This Storm Is Called Progress (2016), a dual-screen audio-visual installation created in collaboration with filmmaker Grayson Cooke, was recently shortlisted for the Waterhouse Natural Science Art Prize. The work was highly commended by the judging panel and will be exhibited at the South Australian Museum in Adelaide, 10 June – 31 July 2016.
The project articulates the temporal and spatial disjunctions that underpin the Anthropocene, through juxtaposition of the “deep time” of ancient geological formations (the Naracoorte Caves in South Australia) with the technologically translated time of the anthropogenic present (Landsat images of Antarctic ice shelves).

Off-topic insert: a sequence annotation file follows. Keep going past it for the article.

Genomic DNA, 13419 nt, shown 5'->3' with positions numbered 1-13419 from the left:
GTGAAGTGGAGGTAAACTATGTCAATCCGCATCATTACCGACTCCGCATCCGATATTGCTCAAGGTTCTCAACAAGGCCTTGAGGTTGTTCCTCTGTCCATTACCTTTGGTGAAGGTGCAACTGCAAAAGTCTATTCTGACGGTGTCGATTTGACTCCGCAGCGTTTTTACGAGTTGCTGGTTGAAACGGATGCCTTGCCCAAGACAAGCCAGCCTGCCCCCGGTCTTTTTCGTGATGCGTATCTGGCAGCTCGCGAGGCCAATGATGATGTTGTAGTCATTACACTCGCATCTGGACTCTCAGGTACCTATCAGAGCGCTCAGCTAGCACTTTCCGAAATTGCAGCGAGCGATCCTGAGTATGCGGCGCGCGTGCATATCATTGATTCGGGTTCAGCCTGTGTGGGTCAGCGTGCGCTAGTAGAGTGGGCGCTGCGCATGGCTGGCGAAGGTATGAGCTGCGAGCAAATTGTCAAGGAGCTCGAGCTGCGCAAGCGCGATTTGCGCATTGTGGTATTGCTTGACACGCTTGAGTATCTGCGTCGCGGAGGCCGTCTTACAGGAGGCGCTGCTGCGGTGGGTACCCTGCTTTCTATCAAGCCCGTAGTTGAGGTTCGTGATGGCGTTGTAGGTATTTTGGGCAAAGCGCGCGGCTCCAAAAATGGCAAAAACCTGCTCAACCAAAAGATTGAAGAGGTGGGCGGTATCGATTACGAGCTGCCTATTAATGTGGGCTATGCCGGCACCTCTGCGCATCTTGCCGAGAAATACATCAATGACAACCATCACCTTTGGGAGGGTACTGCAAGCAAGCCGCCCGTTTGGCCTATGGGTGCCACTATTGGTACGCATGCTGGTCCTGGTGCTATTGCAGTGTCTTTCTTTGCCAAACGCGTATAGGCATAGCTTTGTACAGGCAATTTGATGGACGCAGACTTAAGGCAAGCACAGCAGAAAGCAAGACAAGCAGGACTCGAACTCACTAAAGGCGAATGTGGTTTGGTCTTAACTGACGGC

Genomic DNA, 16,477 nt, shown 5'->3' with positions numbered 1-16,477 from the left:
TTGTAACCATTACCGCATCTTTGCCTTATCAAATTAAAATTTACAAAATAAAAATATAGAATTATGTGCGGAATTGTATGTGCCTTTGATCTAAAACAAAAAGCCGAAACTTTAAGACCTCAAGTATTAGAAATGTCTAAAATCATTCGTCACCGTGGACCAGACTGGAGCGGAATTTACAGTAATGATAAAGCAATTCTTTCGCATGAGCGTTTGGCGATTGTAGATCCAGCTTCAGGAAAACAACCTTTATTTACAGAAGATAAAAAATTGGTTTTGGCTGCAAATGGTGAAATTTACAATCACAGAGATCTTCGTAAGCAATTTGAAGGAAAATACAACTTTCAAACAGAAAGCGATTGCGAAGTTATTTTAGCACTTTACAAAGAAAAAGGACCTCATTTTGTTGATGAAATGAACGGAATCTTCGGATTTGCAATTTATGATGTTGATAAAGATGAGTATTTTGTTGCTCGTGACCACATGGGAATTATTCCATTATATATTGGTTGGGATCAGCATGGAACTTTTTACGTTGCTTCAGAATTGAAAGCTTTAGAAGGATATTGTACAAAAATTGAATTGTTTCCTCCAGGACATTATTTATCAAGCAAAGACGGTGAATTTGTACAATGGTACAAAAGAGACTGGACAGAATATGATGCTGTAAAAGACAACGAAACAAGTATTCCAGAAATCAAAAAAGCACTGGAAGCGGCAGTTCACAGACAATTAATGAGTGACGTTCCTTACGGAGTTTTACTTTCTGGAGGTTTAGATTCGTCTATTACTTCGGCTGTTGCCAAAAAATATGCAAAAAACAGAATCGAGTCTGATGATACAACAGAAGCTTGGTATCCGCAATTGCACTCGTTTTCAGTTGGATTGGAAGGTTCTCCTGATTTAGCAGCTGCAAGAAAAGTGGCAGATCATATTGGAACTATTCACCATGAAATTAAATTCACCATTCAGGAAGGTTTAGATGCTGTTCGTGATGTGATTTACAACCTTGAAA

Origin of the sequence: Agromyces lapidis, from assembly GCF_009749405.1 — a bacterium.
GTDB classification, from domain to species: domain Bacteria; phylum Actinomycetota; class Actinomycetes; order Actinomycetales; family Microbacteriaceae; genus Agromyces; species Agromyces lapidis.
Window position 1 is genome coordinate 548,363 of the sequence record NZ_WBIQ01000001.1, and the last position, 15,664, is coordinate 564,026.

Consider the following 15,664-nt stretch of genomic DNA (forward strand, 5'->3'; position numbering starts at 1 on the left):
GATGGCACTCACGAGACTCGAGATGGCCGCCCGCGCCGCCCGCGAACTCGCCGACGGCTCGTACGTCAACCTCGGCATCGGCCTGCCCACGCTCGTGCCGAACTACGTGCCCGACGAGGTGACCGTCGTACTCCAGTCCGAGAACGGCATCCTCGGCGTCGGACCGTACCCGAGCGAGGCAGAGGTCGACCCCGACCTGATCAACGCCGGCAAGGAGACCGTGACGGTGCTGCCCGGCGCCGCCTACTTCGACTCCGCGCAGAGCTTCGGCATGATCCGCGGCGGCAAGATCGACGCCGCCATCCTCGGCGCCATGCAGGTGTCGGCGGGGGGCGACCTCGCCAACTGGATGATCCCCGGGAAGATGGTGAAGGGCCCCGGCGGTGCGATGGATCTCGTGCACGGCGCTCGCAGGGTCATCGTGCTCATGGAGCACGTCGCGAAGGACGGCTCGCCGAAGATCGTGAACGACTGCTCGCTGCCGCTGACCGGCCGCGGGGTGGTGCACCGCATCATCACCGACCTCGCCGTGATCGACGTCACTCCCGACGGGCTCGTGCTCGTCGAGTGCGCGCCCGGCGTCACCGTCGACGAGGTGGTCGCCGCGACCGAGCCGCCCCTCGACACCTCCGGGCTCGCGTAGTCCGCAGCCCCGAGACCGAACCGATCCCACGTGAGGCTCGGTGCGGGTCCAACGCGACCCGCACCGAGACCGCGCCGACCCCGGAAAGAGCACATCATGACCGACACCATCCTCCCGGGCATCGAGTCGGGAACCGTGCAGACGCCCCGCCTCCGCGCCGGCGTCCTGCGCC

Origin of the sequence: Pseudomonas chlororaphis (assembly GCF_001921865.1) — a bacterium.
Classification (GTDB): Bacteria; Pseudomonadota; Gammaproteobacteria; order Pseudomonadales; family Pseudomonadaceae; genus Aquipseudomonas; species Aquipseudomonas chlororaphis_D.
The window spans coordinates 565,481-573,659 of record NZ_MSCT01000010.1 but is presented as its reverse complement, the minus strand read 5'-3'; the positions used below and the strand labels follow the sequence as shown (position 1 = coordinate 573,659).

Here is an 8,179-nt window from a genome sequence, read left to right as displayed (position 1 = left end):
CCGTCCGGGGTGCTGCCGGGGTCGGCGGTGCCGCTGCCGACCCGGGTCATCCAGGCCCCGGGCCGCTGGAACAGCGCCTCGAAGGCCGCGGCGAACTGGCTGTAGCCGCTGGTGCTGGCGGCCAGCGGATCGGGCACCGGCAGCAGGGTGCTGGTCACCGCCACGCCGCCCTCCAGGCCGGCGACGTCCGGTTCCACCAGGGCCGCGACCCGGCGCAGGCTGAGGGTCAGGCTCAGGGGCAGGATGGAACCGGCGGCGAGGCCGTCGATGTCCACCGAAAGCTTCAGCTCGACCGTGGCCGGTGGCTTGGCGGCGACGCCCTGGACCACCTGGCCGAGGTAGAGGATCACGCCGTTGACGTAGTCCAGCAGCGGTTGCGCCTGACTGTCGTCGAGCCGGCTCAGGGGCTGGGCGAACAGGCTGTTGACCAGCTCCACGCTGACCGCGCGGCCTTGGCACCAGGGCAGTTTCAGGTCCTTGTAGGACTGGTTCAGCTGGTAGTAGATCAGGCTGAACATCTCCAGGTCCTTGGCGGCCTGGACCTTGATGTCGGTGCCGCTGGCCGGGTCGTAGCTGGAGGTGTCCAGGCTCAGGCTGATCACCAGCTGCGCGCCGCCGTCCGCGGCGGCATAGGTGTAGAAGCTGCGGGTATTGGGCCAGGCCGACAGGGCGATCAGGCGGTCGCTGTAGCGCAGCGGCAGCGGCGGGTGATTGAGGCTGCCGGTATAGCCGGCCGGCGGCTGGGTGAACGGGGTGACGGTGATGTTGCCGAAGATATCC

The role of sound and music in the installation is to affectively charge and temporally vectorise its non-human, non-sentient subjects. This renders the non-human in humanly accessible form, affording the installation’s audience immediate access to ecological phenomena – hyperobjects – that otherwise exceed and elude human ken. This is a vital social-ecological contribution that art can make in response to the multiple environmental crises that define our contemporary era.